Renal Drugs


General principles

Acutely ill patients are at risk for developing, or exacerbating, renal dysfunction.  Good intensive care practice, and renal care, encompasses:

  • Avoiding renal hypoperfusion: intensive care unit patients generally do not have the ability to auto regulate renal blood flow and GFR, as these become increasingly dependant on systemic perfusion pressures.  For this reason urinary output is a good marker of total body perfusion, and resuscitation status.
  • Ensuring adequate volume resuscitations
  • Avoiding renal toxins if possible:  aminoglycoside antibiotics, contrast mediums etc
  • Considering local complicating conditions eg: abdominal compartment syndromes

Administration of agents such as dopamine in low dose, or frusemide, may help maintain urine output with some inherent advantages in fluid management.  They are not however reno-protective, and their use should be carefully weighed up in each clinical scenario.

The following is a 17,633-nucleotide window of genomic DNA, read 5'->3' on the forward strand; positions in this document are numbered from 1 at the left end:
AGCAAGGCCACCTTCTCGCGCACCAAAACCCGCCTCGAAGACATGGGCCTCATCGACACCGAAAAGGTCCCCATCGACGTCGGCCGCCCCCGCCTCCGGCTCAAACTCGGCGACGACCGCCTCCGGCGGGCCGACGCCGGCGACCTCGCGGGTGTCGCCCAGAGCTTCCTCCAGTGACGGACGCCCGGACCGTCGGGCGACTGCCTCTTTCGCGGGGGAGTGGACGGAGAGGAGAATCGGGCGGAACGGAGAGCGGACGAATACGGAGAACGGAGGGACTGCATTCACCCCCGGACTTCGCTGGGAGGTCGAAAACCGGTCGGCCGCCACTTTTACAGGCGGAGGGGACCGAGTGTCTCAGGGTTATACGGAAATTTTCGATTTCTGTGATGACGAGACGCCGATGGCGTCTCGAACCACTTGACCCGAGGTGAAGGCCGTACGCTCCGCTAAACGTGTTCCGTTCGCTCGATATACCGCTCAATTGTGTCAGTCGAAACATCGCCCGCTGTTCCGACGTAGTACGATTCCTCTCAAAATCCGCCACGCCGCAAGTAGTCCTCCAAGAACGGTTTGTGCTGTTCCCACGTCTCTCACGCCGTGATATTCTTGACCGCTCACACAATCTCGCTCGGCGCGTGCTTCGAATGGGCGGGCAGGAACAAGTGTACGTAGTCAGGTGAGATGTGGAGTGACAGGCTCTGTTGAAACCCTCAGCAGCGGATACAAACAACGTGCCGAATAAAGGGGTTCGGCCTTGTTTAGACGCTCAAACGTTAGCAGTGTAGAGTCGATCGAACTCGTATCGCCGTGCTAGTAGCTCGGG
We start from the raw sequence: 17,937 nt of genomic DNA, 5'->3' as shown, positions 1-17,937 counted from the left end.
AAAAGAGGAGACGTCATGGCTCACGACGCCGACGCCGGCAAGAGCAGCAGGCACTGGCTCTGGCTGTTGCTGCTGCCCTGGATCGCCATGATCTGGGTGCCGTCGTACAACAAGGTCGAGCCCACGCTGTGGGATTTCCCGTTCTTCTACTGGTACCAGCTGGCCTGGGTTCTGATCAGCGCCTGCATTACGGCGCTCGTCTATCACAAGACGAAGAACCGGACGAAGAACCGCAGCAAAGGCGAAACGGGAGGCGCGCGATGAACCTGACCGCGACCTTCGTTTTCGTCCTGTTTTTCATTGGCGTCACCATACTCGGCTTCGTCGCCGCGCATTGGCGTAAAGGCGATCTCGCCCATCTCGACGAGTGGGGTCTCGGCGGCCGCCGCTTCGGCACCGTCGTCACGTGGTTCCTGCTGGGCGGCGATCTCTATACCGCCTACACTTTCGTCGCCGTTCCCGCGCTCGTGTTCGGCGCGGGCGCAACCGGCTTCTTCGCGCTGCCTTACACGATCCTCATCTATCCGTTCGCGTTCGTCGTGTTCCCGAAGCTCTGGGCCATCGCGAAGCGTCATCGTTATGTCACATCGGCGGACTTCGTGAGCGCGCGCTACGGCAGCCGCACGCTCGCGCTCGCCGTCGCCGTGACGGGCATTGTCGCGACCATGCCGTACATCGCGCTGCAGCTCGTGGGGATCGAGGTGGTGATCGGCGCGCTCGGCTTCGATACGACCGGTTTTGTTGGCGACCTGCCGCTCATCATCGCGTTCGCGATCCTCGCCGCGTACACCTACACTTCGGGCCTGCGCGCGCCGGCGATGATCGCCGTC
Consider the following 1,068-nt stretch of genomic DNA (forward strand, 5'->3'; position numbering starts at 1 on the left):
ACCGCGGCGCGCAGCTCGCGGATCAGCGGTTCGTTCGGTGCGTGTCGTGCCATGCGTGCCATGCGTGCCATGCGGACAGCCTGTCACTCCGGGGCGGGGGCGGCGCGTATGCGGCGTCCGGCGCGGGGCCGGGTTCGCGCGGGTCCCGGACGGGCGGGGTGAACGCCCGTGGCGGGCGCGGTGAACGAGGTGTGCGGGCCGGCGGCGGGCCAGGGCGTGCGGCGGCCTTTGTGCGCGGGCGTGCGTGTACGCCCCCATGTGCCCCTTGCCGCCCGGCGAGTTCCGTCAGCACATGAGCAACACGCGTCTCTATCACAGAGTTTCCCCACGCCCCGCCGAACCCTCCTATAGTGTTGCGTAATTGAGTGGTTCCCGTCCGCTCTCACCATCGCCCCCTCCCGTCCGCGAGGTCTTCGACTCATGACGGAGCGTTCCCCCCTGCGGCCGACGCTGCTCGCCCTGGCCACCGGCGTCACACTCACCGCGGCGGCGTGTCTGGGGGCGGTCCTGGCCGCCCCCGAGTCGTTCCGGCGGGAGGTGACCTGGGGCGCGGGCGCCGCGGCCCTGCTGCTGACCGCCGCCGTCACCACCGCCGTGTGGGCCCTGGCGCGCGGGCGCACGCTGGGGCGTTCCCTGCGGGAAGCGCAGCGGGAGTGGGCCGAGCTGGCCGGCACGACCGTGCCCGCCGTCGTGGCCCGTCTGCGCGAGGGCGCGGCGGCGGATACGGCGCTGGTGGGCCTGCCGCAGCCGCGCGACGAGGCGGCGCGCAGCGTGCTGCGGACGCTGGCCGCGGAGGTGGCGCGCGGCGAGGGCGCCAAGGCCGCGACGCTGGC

• Total body salt and water fluid overload, without intravascular depletion
  • Congestive cardiac failure / cor pulmonale
  • Ascitic states where abdominal volume is thought to be a compromising factor
  • Hypertension
  • Conjunctive therapy in cardiac failure (not primarily diuretic):  ACE-I and thiazide, low dose (25 mg / day) spironolactone
  • Metabolic alkalosis:  eg, recovering ventilated COPD patients following prolonged permissive hypercapnoea, prolonged renal replacement therapy with bicarbonate overshoot, (ie: acetazolamide).



  • Hypovolaemia
  • Anuria:  Frusemide in particular acts on the luminal side of the renal tubule.  States where there is no, or low, GFR will not respond to drug administration, and may complicate hypotension by direct afterload reduction.
  • Failure to respond to trial dose
  • Drug hypersensitivity:  NB sulphonamides



  • Hypovolaemia
  • Hypovolaemic hypersmolar states
  • Hyponatraemia or hypernatraemia
  • Electrolyte disturbance of K+, Mg2+ and PO43-
Page last reviewed: 14 May 2014